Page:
The World Record Attempt That Never Happened

The Imagine RIT Planning Committee met after the inaugural festival to brainstorm “big ideas” for the future. This meeting was fun. Typical brainstorming rules applied so no idea was too silly or impractical. One of the ideas that I contributed was that we should attempt to break a world record during the next festival. I remembered many years ago when Orientation tried to break a record with buckets and water (the details are fuzzy). Finding a record that was innovative or unique to RIT would be a good way to build community and excitement for Imagine RIT.

Following the meeting Barry Culhane, Chair of the Festival, asked Gerry Buckley to look into finding a Guinness World Record that would involve NTID. By early September Gerry found a record that he thought we could break. At the time, the most people performing sign language simultaneously to the same song was 4,796. The record was established at the Beijing Institute of Technology in Zhuhai City, Guangdong Province, China, on January 10, 2007.

Gerry was confident that we could get 5,000 people in one place to sign the Imagine RIT theme song, “Can You Imagine?” There were still many questions. I agreed to look into where we would fit 5,000 people.

The Gordon Field House wasn’t an option because we had already begun planning to house approximately 50 exhibits in this location. I learned that the Ritter Ice Area can hold 3,000 people when the ice isn’t in use. The Clark Gym holds even fewer. This meant the event would have to be outside. An outdoor event in Rochester in the spring requires a rain plan. Our plan would have to include a tent for 5,000 + people. Those that remember when the Commencement Ceremony was held in U-Lot will be able to picture what a tent that holds 5,000 people looks like. It’s big!

By mid-October we learned that the actual process for attempting to break an official Guinness World Record (GWR) is complex. We had to submit an application to GWR to obtain the details behind the record. While waiting to hear back from GWR we read online that a school system in England had attempted to break the record. Their plan was to link over 18,000 individuals in various schools via satellite.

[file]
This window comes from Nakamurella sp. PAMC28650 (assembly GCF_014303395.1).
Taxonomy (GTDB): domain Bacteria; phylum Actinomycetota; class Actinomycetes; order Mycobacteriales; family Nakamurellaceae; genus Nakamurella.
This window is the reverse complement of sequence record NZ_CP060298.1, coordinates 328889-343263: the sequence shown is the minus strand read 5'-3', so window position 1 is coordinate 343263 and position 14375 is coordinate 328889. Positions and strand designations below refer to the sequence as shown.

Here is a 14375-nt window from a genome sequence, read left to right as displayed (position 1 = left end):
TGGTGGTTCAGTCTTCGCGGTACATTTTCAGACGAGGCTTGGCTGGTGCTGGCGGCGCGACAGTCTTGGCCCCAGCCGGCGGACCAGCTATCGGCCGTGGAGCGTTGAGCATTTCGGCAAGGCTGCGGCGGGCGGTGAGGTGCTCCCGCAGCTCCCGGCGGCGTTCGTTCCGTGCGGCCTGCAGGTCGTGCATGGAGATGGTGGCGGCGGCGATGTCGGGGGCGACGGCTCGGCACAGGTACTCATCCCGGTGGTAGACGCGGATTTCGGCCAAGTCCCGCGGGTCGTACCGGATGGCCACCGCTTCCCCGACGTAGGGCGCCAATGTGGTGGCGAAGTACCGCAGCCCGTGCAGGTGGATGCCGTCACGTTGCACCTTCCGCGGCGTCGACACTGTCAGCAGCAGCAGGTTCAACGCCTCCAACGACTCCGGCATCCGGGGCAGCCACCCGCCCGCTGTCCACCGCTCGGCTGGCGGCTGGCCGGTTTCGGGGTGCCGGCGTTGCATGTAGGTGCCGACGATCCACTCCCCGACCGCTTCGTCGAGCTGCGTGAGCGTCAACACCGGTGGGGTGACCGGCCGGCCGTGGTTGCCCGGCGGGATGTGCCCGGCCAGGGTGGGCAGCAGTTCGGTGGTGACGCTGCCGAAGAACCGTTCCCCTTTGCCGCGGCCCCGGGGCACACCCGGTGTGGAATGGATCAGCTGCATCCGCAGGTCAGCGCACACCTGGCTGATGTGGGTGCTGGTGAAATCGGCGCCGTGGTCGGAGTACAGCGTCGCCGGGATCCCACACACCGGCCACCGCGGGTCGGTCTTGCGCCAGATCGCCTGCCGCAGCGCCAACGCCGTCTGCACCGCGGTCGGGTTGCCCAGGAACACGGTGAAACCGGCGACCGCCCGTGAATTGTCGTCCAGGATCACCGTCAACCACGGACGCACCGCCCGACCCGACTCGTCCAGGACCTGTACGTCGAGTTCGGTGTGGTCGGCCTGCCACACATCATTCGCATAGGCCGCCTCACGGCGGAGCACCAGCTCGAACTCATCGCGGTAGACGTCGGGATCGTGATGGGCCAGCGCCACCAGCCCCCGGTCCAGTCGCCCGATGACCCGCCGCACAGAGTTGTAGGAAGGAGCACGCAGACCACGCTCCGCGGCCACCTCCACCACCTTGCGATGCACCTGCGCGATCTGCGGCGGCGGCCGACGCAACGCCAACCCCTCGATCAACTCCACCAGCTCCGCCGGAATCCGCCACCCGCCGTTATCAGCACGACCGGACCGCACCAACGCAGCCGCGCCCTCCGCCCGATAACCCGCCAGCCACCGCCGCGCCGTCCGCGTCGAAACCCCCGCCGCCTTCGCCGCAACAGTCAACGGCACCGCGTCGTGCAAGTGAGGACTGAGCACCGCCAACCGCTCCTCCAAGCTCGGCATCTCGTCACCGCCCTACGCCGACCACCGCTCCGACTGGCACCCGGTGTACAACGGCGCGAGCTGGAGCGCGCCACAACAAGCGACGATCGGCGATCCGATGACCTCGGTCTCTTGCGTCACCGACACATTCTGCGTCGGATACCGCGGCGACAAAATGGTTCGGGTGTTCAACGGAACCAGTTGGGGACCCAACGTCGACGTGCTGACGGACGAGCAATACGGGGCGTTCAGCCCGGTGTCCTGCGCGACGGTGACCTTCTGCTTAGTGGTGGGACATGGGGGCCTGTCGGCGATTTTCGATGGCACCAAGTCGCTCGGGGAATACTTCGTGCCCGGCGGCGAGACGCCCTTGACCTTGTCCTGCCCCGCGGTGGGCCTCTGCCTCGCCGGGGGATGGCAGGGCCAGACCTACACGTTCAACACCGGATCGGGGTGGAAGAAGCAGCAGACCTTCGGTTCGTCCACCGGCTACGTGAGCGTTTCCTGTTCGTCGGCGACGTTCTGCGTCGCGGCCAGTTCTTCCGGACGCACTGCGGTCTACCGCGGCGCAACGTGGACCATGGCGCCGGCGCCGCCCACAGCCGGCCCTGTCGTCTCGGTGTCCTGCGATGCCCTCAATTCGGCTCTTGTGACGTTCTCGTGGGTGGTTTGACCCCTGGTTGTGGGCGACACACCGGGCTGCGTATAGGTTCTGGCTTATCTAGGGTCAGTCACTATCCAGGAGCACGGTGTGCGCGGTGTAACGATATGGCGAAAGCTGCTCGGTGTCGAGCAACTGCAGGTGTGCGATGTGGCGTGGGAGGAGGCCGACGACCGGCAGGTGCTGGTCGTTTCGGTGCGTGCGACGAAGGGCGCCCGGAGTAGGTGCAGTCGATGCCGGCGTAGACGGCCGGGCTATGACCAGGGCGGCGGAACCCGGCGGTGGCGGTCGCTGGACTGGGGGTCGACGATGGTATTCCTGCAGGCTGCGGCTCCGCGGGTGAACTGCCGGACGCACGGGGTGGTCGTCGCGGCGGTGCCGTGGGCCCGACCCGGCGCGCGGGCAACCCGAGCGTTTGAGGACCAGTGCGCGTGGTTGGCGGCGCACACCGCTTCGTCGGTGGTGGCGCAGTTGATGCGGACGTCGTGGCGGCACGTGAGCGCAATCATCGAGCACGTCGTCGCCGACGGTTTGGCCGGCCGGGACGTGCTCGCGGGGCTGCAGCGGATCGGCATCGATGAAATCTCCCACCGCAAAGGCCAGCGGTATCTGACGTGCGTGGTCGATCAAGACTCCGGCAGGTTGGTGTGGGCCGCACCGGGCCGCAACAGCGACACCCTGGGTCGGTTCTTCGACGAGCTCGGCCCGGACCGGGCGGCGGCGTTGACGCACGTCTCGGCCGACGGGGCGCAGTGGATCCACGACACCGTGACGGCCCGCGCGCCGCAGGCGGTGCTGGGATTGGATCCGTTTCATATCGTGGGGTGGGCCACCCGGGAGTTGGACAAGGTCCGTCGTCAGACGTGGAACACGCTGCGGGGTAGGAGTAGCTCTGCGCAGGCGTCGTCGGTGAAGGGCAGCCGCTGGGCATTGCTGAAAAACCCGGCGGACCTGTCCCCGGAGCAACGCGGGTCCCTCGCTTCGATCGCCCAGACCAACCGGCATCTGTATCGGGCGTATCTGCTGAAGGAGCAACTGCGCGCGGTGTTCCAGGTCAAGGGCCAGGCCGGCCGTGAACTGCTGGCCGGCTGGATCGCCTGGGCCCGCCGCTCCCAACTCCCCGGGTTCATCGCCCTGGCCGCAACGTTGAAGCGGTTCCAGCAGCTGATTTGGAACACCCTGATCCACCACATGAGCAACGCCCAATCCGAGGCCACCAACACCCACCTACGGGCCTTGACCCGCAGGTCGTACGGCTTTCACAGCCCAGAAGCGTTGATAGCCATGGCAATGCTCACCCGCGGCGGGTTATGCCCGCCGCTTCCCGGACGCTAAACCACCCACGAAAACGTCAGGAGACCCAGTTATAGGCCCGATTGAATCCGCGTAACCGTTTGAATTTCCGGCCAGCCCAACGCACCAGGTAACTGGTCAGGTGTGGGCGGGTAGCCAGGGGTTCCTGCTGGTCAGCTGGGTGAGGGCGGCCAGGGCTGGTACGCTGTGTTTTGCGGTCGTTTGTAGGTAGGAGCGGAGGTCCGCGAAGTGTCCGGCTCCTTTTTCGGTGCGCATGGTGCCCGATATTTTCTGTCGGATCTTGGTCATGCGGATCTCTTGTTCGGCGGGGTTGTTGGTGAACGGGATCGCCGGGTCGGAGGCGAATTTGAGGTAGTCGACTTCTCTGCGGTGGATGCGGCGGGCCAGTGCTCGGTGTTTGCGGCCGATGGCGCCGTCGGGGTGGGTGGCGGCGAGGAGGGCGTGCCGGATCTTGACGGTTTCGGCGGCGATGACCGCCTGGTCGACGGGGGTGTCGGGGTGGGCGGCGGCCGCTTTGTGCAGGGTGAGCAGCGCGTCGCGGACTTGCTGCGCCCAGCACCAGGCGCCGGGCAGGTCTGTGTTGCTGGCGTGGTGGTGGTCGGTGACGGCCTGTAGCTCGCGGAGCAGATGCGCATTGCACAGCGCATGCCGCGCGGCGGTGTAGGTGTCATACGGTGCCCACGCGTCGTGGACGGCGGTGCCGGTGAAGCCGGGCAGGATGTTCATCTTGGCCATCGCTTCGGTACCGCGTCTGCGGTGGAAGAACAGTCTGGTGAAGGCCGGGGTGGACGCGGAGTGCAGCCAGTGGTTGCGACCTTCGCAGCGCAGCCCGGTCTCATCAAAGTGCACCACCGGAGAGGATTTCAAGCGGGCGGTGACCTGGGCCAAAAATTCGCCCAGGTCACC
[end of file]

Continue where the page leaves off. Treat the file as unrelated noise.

We heard back from GWR with a seven page document of requirements for attempting to break a record in general and a more specific document that pertained to breaking the “Sign Language – Mass Participation” record. We learned that we would have to obtain signatures from every participant, both before and after the attempt, and have a qualified judge–one for every 200 participants to evaluate the signing of each participant to ensure accuracy. I determined that while breaking the record itself may take less than 3 minutes, ensuring we follow all the rules could push the entire process upwards to two hours! We also learned that the England record attempt was still being processed and that we wouldn’t know for a while if they held the new record.

I secretly started to wish I had never suggested breaking a record and hoped that the students in England were successful. The effort behind organizing Imagine RIT is difficult in itself. After learning about what it would take to pull this off – taking two hours out of a seven hour event to attempt to break a record didn’t seem practical.

We heard from GWR that the English did break the record and we immediately decided that Imagine RIT was not the appropriate venue for attempting to break this record.

Fortunately, we had two big ideas going for us at that point and we were able to focus our attention on Dr. Destler’s Green Vehicle Challenge. RIT’s President had come up with the idea to challenge the RIT Community to build a vehicle that would use less energy than his electric bike while circumventing a three mile route on campus. This idea proved to be a great one and perhaps a topic I’ll blog more about in the future. In the meantime you can watch a video that documents the excitement of the Green Vehicle Challenge here:


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